One of the main things we learned was a cooler takes up a lot of space inside, and when gear is packed on top and around it, it's a bit of a pain to get to it quickly. It you can mount it outside the trailer (like on the tongue) it'll both free up space inside, and you've got quick access to drinks and stuff when you stop during the day while traveling. That's one of my trailer projects once I get home. I'll switch the front and back panels on the trailer so the spare is on the back (might have to make a new panel for the front), and see about mounting a cooler up front. If I do that, I'll mount a 2" receiver on the rear so the spare rests on it, and tie the receiver into the trailer's tongue where it attaches under the trailer in the middle. I'll lose the 4 gallon gas can currently on the back of the trailer, but if I do I'll replace the 1.5 cans on the sides with 2.5 gallon jerry cans. Of course I'll post pictures.

We also learned the factory suspension is quite stiff, and it bounced more than we would have liked. We hit a good bump once and my buddy said it went airborne! That's why we switched out the factory slipper spring suspension for longer springs with a shackle rated a little less than the factory springs (written up previously in this thread). The wider axle is rated for like 1500 lbs, and the springs just over 1000; still way more than adequate. I think this will make a difference the next time we go on an adventure.
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Unread 09-14-2013, 11:31 PM   #907
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I know what you mean about the trailer going airborne. Mine did on numerous occasions the first trip out into the Gila NF. We took it in and by the time we got 26 miles in, the final bumps caused the rear gas cans to bounce off. Didn't know until we reached the cabin, but they were only about a mile back, sitting in the middle of the road where they had fallen off. One reason I got the adjustable clamps that jscherb recommended so they hopefully won't ever jump ship again. But, I digress. I need to change out the suspension before the next outing as it will for sure be on long, bumpy roads.
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Unread 09-15-2013, 10:39 AM   #908
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Quote:
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I know what you mean about the trailer going airborne. Mine did on numerous occasions the first trip out into the Gila NF. We took it in and by the time we got 26 miles in, the final bumps caused the rear gas cans to bounce off. Didn't know until we reached the cabin, but they were only about a mile back, sitting in the middle of the road where they had fallen off. One reason I got the adjustable clamps that jscherb recommended so they hopefully won't ever jump ship again. But, I digress. I need to change out the suspension before the next outing as it will for sure be on long, bumpy roads.
I am eager to hear how a different suspension will perform. armyRN, have you had an opportunity to really test yours since changing it out?

I know I need to do something, and will probably go the same route. On my last trip, I had a Coleman lantern packed inside its plastic carrying case sitting on the floor of the trailer. The constant pounding broke the glass globe. (This was before the trailer broke down later.)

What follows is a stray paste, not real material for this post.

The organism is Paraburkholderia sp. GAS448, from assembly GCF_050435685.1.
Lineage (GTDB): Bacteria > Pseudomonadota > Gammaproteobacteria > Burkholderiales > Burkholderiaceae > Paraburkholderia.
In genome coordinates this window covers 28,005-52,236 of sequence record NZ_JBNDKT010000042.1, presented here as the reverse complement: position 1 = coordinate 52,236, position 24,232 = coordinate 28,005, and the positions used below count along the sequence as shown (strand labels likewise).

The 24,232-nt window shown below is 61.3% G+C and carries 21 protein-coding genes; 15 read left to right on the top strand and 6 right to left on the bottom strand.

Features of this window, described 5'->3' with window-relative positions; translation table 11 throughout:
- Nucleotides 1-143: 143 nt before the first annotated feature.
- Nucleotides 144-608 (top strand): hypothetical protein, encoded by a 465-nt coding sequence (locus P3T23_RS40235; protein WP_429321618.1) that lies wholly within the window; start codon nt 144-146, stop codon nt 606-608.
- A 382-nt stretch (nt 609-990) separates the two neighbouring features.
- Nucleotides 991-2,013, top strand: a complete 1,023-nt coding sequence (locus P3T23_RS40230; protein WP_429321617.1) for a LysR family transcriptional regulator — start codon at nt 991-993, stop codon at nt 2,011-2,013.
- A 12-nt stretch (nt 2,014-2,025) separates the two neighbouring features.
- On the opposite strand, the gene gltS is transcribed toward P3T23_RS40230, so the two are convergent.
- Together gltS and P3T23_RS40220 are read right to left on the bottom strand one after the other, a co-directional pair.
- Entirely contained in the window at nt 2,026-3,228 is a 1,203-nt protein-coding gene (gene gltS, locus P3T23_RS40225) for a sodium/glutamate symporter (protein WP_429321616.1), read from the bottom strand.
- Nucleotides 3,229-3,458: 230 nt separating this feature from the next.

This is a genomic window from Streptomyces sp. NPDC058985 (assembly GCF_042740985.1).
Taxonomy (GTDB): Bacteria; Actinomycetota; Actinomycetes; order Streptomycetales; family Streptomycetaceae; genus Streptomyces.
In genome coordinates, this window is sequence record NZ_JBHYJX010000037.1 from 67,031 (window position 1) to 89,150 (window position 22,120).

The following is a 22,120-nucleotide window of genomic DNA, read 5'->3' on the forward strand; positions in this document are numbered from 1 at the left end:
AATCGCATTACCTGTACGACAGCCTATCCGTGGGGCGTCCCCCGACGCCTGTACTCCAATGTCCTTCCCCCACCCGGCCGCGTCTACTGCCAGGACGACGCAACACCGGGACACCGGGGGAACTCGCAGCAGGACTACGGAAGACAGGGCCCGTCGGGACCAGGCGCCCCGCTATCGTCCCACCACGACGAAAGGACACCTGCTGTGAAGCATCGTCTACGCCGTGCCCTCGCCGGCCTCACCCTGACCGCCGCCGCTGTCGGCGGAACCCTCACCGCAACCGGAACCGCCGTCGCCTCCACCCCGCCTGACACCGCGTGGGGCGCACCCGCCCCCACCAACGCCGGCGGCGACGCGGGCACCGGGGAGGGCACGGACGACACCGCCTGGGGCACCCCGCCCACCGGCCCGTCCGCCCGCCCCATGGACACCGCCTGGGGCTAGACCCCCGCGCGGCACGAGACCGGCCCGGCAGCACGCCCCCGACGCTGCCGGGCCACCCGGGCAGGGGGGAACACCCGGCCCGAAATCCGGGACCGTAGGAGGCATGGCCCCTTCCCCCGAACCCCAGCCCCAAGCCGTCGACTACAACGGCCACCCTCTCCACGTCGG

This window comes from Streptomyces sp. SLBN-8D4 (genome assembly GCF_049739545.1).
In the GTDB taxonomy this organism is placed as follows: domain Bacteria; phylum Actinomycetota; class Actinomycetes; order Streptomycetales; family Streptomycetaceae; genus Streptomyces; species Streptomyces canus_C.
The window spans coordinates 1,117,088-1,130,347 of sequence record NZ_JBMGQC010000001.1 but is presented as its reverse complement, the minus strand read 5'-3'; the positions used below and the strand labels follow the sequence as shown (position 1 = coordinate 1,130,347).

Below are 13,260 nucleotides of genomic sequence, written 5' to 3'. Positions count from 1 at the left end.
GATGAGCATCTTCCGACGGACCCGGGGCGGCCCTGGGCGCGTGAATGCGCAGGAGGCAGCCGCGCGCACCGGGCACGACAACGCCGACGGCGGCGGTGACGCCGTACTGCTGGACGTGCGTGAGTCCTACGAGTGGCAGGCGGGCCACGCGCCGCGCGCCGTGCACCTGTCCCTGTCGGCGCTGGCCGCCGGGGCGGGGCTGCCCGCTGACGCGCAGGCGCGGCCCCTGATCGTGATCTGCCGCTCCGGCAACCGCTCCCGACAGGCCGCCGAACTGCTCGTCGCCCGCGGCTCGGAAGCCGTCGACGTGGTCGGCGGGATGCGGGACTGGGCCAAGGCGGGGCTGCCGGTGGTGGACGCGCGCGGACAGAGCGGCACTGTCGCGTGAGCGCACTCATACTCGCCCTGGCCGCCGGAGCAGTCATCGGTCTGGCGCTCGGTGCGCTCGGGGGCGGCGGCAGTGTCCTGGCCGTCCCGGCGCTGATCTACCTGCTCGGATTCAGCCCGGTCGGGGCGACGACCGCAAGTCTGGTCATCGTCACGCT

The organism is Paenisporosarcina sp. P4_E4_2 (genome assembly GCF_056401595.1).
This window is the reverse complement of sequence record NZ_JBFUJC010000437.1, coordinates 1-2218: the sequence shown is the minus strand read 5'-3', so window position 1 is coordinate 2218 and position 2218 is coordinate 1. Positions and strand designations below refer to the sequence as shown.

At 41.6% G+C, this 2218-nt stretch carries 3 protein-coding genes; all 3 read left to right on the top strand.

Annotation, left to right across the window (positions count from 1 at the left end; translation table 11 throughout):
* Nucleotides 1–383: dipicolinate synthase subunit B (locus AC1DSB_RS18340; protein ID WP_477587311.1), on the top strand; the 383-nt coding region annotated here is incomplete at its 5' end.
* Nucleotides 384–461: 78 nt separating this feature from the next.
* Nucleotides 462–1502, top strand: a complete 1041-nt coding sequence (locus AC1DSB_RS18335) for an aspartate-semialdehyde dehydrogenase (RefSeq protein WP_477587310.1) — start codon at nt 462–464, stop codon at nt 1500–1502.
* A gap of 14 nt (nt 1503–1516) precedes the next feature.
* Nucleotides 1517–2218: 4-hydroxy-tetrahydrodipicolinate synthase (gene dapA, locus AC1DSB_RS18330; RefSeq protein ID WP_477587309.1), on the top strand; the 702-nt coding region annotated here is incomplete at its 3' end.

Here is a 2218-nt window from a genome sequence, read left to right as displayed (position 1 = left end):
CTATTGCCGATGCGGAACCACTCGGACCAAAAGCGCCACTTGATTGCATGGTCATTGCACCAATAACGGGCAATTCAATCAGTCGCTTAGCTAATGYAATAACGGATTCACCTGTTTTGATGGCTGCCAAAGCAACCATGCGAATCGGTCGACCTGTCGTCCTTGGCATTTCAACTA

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Unread 09-15-2013, 11:14 AM   #909
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I love these little trailers , I bought this one for $160.00 to tow behind my Toyota , now im looking for a wrangler to replace the 4Runner
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Unread 09-15-2013, 08:34 PM   #910
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I am eager to hear how a different suspension will perform. armyRN, have you had an opportunity to really test yours since changing it out?

I know I need to do something, and will probably go the same route. On my last trip, I had a Coleman lantern packed inside its plastic carrying case sitting on the floor of the trailer. The constant pounding broke the glass globe. (This was before the trailer broke down later.)
I haven't had a chance to do a good road trip with it yet with the new suspension (this whole Afghanistan thing...). When I was replacing the trailer's suspension, I did do a test where I got in the trailer (all 210 lbs of me) and jumped up and down and watched (and felt) the suspension looking over the side of the trailer. One side had the new suspension; the other side had the factory slipper spring still. The factory slipper springs didn't move; however the longer springs and shackle did - you could feel it, and you could see the shackle pivot as the spring went up and down. It'll never be cushy, but it was a good improvement. I'm sure the more weight in the trailer (with the new suspension) the better it will be. If and when you do change out the suspension (I recommend it), post a picture or two, and definitely give us an after-action report with your impressions after your first adventure with the new trailer suspension.

In my trailer, I also put a mat on the floor. At a horse tack and feed shop they had barn stall matting sold by the yard. It's a HD closed foam type flooring that provides cushion. I bought enough to put on the trailer's floor (I forget how thick; 3/8" to 1/2"?) and I think that helped us some. It was not expensive, and I would recommend it. I think you'll be pleased with it. With the red trailers you can use the 28" springs I linked to way-back-when - should do even a little better than the 26" springs I used.